After completing a plan 15 years in the making, Haviland Enterprises now is 100 percent employee owned.
The chemical manufacturer and distributor first initiated an Employee Stock Ownership Plan in 1997. But until its finalization in November 2012, 54 percent still belonged to the Haviland family, which founded the Grand Rapids, Mich.-based firm in 1934.
“We’re excited the employees now will be able to control their own destinies,” CEO Bernie Haviland said. “They like the path we are on, and this gives them the opportunity to stay on that path if they so choose.”
Haviland is one of nearly 11,000 ESOP plans in the United States. covering approximately 13 million employees, according to the National Center for Employee Ownership. ESOPs are a type of benefit plan, similar to profit-sharing, in which a company sets up a trust fund and contributes shares of its own stock or cash to buy existing shares. The ESOP also can borrow money to buy shares, with the firm making cash contributions to repay the loan. Shares in the trust are allocated to employees based on criteria established by the existing law and the firm. As employees accumulate tenure, they acquire more shares and eventually are vested.
The plan also provides certain benefits to the company and employees, such as tax deferrals and deductibles.
At Haviland, the ESOP was set up as a longterm retirement plan in which workers received points equal to shares based on salary and service. Employees were fully vested after six years.
The firm has roughly 220 employees with nearly half having served at least 15 years. With the ownership transfer, all positions remain the same, including the board of trustees.
Haviland’s motivation was to reward employees while also establishing an exit strategy for the family with a mutually beneficially plan for all parties, he said. Preserving the family’s legacy also was of equal importance, he added.
“The best chance for growth and survival was to make an offer to the shareholders,” Haviland explained. “By selling to the employees, we protect them. If we sold to a major company, 25 percent of the jobs would be eliminated.”
Before moving forward, however, he knew full participation from the majority shareholders would be necessary. This included his 11 siblings, their children and grandchildren. He initiated talks with the family in 2011, and after the economy showed improvement, they moved forward with the process in July 2012.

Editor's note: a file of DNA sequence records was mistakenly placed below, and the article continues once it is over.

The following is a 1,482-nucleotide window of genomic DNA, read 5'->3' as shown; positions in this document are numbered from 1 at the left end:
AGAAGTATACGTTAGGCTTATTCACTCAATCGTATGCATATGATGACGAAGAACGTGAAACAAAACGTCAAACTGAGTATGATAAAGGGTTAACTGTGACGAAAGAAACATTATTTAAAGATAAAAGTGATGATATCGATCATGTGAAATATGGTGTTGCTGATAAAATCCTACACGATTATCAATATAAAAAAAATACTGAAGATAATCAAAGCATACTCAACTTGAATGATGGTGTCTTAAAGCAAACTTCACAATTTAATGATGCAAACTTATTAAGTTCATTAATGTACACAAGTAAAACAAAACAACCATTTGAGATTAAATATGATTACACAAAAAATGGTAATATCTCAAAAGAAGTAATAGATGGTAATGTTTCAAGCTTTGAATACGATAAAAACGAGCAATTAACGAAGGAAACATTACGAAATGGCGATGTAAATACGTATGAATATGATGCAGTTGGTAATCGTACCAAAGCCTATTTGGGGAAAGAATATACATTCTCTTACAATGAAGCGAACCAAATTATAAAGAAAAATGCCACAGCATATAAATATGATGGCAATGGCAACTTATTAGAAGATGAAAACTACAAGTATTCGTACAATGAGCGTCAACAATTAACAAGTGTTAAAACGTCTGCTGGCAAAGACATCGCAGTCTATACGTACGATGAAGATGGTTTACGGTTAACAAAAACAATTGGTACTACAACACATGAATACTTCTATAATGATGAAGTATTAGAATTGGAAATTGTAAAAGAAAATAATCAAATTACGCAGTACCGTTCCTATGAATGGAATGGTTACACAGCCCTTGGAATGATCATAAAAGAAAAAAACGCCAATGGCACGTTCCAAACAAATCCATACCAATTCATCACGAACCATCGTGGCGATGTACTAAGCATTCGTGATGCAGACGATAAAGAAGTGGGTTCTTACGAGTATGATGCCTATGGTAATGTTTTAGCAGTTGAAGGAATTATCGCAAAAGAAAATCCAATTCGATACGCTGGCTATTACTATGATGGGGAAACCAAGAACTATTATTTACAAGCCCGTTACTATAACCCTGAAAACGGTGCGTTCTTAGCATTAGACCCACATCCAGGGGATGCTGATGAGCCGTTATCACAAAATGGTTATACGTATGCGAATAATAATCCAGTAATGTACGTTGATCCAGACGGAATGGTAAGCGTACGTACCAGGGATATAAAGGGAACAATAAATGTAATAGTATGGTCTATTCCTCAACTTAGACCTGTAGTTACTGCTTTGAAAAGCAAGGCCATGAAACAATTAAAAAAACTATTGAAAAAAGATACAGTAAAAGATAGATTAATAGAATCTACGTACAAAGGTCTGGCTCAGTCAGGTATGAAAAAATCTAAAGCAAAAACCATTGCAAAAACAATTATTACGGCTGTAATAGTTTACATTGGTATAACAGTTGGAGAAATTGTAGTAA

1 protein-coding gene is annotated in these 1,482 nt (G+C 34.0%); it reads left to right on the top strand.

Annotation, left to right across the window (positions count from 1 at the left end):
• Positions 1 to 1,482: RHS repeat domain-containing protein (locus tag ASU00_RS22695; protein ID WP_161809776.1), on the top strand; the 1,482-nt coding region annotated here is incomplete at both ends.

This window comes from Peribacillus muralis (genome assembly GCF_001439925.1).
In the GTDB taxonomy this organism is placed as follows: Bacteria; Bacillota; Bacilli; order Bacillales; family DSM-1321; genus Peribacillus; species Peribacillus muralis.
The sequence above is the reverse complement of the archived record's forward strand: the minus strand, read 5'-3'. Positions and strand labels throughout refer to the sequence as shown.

The employees knew the company eventually could belong to them, but completion of the ESOP still came as welcome news.
“To make that final leap for the Havilands to relinquish control was a surprise to a lot of [them],” said CFO Terry Schoen, a Haviland employee of nearly 34 years.
Since its completion, Schoen has noticed greater enthusiasm and interest from employees concerned about company operations, an observation often reported with ESOPs.
“They are looking around and asking questions,” he said. “It has empowered [them] to have more input.”
While the Haviland transition has proven successful, not all ESOPs end that way.
After 25 years as owners, Fred and Linda Butler formed an ESOP in 2006 for their firm, Pools Plus. At that time, the company had three locations, a staff of 32 and annual revenue of $5.2 million.
However, a sour economy coupled with issues concerning two long-term key employees forced them to take back ownership and foreclose on the business in 2010.
Eventually, they resold the business, now named Backyard Essentials by Pools Plus, in January 2012 to an outside buyer.
The experience taught Butler a hard yet valuable lesson about the complexities of ESOPs, and he encourages peers seeking exit strategies to consider other alternatives.
“It’s not an option for everyone,” he said. “It’s a better application for a larger company, one with annual sales of at least $20 million and 50 or 100 employees.”